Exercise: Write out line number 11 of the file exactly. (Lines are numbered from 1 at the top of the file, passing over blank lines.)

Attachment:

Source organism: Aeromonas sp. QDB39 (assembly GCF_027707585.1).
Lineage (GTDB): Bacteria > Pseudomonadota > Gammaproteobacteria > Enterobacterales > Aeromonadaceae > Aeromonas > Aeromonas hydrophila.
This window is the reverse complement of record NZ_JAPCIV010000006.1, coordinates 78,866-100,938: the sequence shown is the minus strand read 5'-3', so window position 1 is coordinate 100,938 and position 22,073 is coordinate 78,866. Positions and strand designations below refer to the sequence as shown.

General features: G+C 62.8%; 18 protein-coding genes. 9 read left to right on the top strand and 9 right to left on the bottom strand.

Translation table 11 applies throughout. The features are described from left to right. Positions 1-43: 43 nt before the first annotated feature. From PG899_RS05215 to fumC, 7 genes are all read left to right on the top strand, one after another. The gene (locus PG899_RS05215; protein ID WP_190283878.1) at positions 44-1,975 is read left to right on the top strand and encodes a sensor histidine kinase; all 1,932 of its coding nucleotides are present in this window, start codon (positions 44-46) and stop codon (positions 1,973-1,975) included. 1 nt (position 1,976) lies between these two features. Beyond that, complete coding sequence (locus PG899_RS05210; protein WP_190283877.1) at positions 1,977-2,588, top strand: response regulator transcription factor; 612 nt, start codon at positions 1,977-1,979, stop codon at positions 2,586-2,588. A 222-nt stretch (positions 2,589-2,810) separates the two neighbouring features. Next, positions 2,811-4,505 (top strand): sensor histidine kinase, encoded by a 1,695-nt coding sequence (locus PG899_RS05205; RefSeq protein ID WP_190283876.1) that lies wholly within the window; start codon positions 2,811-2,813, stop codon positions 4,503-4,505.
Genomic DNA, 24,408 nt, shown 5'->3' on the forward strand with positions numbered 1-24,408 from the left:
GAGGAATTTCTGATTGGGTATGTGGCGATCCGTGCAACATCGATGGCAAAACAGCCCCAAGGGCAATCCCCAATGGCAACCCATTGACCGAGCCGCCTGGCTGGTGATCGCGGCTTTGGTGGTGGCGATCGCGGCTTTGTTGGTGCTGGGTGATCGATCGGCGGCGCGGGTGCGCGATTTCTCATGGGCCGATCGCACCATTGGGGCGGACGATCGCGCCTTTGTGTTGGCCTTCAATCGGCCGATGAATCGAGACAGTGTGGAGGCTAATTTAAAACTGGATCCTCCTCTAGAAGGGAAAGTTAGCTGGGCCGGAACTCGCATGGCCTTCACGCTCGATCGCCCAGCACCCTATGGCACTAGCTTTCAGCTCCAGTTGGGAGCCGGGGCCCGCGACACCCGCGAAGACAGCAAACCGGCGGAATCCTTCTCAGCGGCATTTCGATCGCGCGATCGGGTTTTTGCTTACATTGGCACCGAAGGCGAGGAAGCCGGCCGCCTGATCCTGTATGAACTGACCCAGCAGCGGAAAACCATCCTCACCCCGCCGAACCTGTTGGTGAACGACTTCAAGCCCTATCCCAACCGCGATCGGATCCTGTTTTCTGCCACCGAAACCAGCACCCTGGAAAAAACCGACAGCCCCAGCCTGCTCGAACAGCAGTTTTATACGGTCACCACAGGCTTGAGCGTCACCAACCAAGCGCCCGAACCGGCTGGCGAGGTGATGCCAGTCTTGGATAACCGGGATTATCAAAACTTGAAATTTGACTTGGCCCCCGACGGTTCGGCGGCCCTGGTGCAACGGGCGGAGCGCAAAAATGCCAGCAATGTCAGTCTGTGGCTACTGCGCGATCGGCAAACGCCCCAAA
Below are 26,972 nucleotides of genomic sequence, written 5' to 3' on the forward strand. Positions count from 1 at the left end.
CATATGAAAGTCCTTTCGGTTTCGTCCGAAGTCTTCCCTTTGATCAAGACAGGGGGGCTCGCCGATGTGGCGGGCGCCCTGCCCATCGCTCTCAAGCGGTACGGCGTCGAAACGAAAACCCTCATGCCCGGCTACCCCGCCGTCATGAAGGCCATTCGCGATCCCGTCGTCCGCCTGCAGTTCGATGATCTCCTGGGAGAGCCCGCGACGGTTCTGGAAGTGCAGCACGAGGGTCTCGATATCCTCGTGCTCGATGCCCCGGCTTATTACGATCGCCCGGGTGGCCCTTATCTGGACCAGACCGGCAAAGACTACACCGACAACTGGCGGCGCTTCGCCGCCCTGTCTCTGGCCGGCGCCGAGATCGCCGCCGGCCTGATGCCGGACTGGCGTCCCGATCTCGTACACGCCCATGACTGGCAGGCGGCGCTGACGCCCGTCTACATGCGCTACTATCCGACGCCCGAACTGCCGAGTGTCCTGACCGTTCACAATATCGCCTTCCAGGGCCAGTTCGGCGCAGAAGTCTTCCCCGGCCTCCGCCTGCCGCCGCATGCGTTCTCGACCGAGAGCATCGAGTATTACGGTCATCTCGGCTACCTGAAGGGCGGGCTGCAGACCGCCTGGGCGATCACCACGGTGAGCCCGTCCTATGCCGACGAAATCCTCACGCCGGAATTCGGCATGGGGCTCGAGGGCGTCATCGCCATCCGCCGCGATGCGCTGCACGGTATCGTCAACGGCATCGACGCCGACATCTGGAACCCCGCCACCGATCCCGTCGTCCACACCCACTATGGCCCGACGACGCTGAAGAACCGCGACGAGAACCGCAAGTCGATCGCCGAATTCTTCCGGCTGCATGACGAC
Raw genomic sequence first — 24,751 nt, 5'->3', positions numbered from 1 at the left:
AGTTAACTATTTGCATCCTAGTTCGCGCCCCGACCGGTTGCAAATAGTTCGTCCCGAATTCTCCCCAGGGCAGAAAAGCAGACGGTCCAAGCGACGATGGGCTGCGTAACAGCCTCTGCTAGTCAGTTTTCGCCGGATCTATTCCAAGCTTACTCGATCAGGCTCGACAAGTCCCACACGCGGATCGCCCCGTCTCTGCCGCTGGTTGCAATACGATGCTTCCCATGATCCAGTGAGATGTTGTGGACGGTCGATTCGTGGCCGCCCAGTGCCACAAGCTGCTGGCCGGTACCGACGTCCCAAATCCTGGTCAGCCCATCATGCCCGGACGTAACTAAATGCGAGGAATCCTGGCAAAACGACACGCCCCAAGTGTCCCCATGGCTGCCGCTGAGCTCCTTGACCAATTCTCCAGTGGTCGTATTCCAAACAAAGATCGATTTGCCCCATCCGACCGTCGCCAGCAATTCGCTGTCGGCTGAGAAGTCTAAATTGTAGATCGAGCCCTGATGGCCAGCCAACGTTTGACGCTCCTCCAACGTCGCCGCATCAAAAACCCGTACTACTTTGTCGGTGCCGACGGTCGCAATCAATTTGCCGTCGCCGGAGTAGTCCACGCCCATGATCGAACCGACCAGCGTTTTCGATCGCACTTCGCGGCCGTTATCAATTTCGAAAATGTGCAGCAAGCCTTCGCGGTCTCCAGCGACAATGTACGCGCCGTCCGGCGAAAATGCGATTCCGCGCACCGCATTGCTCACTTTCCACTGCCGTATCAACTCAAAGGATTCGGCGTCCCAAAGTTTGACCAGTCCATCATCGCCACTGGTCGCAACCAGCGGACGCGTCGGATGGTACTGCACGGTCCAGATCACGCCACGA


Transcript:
AGTTAACTATTTGCATCCTAGTTCGCGCCCCGACCGGTTGCAAATAGTTCGTCCCGAATTCTCCCCAGGGCAGAAAAGCAGACGGTCCAAGCGACGATGGGCTGCGTAACAGCCTCTGCTAGTCAGTTTTCGCCGGATCTATTCCAAGCTTACTCGATCAGGCTCGACAAGTCCCACACGCGGATCGCCCCGTCTCTGCCGCTGGTTGCAATACGATGCTTCCCATGATCCAGTGAGATGTTGTGGACGGTCGATTCGTGGCCGCCCAGTGCCACAAGCTGCTGGCCGGTACCGACGTCCCAAATCCTGGTCAGCCCATCATGCCCGGACGTAACTAAATGCGAGGAATCCTGGCAAAACGACACGCCCCAAGTGTCCCCATGGCTGCCGCTGAGCTCCTTGACCAATTCTCCAGTGGTCGTATTCCAAACAAAGATCGATTTGCCCCATCCGACCGTCGCCAGCAATTCGCTGTCGGCTGAGAAGTCTAAATTGTAGATCGAGCCCTGATGGCCAGCCAACGTTTGACGCTCCTCCAACGTCGCCGCATCAAAAACCCGTACTACTTTGTCGGTGCCGACGGTCGCAATCAATTTGCCGTCGCCGGAGTAGTCCACGCCCATGATCGAACCGACCAGCGTTTTCGATCGCACTTCGCGGCCGTTATCAATTTCGAAAATGTGCAGCAAGCCTTCGCGGTCTCCAGCGACAATGTACGCGCCGTCCGGCGAAAATGCGATTCCGCGCACCGCATTGCTCACTTTCCACTGCCGTATCAACTCAAAGGATTCGGCGTCCCAAAGTTTGACCAGTCCATCATCGCCACTGGTCGCAACCAGCGGACGCGTCGGATGGTACTGCACGGTCCAGATCACGCCACGA